I would argue that American individualism is something healthy, if it weren’t for the contemporary negative connotation of the word. It is also not true that Americans are greedy, that they only care about money. Money itself was not an issue, according to my experience. They care most about their freedom, and it would be a tough job, if not an impossible one, to take that away from them. They want to get what is due to them, nothing more. Suum cuique. That is why they scorn high taxes and government intervention more than western Europeans do.
As long as this particular part of American character holds strong, as long as they are determined to hold their ground and defend this sense of personal liberty, I do not worry a bit about their “downfall” or “decline”.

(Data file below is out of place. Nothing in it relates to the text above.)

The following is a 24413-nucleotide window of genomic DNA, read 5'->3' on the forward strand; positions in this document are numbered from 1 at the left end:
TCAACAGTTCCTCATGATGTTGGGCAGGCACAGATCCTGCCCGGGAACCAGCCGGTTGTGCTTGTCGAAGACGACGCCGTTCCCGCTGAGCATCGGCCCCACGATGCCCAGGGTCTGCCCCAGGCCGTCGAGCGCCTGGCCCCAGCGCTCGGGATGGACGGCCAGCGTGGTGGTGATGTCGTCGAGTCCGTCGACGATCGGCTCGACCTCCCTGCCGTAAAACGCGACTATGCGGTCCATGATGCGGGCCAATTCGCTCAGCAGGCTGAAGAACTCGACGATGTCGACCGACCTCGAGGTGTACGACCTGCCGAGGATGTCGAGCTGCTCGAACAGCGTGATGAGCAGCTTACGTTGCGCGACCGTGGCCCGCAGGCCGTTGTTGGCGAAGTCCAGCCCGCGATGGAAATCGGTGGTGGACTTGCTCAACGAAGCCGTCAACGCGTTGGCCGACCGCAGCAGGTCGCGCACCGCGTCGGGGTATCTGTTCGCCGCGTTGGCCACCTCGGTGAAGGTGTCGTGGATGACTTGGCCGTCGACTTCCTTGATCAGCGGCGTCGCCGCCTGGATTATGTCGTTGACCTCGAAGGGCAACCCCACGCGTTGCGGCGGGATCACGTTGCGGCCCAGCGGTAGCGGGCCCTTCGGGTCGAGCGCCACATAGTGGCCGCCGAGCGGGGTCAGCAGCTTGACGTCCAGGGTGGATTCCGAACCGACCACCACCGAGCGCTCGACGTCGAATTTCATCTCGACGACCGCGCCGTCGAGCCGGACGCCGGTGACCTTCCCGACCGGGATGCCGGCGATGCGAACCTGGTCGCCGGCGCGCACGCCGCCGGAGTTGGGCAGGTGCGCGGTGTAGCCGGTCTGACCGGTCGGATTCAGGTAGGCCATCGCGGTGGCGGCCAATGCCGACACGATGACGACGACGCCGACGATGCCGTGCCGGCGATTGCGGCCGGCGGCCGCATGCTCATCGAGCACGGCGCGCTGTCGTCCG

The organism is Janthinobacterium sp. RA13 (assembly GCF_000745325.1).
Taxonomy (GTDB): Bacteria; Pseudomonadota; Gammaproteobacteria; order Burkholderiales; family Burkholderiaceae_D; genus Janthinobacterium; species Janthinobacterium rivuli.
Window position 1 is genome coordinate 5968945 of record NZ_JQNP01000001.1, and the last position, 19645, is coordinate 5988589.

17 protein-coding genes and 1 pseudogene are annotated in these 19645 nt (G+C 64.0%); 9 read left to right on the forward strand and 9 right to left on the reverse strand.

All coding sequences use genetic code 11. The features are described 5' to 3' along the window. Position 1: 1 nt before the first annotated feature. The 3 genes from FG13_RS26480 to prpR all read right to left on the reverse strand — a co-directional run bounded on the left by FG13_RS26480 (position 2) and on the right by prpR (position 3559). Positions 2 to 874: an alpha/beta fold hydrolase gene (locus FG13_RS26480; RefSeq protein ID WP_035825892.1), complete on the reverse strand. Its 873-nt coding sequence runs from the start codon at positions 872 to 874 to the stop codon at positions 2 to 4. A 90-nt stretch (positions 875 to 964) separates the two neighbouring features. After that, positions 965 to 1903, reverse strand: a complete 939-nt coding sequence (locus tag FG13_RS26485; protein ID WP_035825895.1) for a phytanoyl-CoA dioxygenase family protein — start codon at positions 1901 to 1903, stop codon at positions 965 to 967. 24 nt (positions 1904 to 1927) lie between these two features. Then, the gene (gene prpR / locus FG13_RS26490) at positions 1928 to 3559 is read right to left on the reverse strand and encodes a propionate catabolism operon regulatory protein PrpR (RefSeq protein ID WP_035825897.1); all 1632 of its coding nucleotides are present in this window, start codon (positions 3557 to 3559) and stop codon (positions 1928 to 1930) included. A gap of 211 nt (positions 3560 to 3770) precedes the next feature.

I know well what you’ve seen of America in our mass media. Forget all that. Americans are a liberty-loving, God-fearing, welcoming people. America’s political and economic system might have shortcomings and structural problems (show me a country who does not have problems), but what really matters is the manner in which people relate to each other. And in this sense, America is not just Big. America is Great.